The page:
Dr Katie Plant

Katie_Plant

Dr Katie Plant, BSc, PhD is a New Frontiers Fellow in Human Factors Engineering in the Transportation Research Group (TRG) within the Faculty of Engineering and the Environment at the University of Southampton, UK. She received her BSc degree in Psychology from the University of Bath in 2008. During this time, Katie became interested in Traffic and Transport Psychology and went on to work as a Casualty Reduction Officer in the Road Safety team at Dorset County Council for twelve months.

Katie joined TRG in 2009 to work in Aviation Human Factors and has primarily worked on EU funded projects, including ALICIA (2009-2013) and i-VISION (2013-2016). These have involved the application of Human Factors methods to design and evaluate future flight deck technologies and aviation processes. Alongside the project work, she undertook a part-time PhD entitled ‘Investigations into Aeronautical Decision Making using the Perceptual Cycle Model’ (awarded 2015). This research explored pilot decision-making processes, in both individuals and teams, during critical events. In 2014 this research was awarded The Honourable Company of Air Pilots Trust Award for aviation safety research. This research has since been published in the book ‘Distributed Cognition and Reality: How pilots and crews make decisions’ (CRC Press, 2016).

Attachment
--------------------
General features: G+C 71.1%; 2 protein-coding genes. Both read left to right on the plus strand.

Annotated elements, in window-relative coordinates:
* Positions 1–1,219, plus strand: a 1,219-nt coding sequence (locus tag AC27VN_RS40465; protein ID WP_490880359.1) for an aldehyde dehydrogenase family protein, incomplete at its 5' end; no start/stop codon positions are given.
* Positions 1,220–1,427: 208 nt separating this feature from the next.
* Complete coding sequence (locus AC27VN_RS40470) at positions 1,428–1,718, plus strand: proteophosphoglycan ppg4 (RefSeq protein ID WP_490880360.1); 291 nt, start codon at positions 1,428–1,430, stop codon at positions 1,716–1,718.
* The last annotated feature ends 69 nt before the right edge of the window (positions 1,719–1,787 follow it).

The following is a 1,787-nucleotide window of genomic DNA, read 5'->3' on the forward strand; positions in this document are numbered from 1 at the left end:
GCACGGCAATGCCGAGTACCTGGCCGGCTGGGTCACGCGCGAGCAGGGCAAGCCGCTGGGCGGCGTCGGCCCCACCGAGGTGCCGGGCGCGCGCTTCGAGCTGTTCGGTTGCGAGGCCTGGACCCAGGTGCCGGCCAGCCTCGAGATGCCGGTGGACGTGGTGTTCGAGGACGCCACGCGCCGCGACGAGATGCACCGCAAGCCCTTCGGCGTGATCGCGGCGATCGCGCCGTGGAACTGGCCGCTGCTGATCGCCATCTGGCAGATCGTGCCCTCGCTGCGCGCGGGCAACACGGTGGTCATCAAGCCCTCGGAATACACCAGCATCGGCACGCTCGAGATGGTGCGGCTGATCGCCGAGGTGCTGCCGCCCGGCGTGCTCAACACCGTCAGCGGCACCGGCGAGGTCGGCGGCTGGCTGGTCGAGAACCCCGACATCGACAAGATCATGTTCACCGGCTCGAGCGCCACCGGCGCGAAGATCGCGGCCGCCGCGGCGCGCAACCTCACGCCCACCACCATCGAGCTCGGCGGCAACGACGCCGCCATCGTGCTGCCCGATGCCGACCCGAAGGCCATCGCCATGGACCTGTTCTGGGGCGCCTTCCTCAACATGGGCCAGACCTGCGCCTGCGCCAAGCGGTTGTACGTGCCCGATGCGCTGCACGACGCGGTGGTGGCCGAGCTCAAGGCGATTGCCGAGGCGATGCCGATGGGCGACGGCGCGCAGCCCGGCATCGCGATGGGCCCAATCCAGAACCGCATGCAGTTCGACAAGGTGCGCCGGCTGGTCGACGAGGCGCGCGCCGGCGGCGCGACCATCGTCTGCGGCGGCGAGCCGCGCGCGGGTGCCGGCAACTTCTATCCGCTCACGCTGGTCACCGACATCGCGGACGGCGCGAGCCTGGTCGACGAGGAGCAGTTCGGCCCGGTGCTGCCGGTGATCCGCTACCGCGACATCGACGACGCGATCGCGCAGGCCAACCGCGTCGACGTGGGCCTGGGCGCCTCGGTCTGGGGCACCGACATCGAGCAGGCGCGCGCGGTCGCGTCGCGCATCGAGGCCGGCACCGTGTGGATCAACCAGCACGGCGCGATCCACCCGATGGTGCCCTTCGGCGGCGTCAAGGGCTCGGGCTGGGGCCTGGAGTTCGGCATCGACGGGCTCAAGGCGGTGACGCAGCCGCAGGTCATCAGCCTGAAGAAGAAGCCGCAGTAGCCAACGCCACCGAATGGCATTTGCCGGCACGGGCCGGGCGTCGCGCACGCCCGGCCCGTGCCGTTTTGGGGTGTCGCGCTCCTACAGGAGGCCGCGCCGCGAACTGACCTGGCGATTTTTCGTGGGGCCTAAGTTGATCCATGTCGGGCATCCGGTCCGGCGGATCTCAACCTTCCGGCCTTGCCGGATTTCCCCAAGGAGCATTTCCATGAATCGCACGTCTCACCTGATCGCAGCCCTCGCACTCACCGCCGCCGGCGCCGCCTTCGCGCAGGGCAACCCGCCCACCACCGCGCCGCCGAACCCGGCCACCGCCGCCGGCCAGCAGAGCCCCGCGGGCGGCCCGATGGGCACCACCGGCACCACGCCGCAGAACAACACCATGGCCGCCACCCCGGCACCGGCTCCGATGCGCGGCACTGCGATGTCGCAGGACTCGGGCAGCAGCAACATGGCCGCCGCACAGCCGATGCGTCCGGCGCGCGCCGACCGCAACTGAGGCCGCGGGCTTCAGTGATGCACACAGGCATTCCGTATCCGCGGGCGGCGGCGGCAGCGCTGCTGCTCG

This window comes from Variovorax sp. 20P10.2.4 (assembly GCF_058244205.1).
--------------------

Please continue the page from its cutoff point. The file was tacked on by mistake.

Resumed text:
Katie’s primary research interests center on understanding how the interaction of the environment we work in and the mental schema that we hold influence our actions and decision making processes. In 2015 Katie was appointed as a New Frontiers Fellow and continues to apply and develop Human Factors knowledge in safety-critical systems. Currently, Katie is  Co-Investigator on the Innovate UK funded Open Flight Deck project. Katie is passionate about teaching Human Factors and runs the module ‘Human Factors in Engineering’, which is offered to undergraduate and MSc Engineering students across the faculty. In addition to this, Katie supervises a number of PhD, MSc and undergraduate student projects.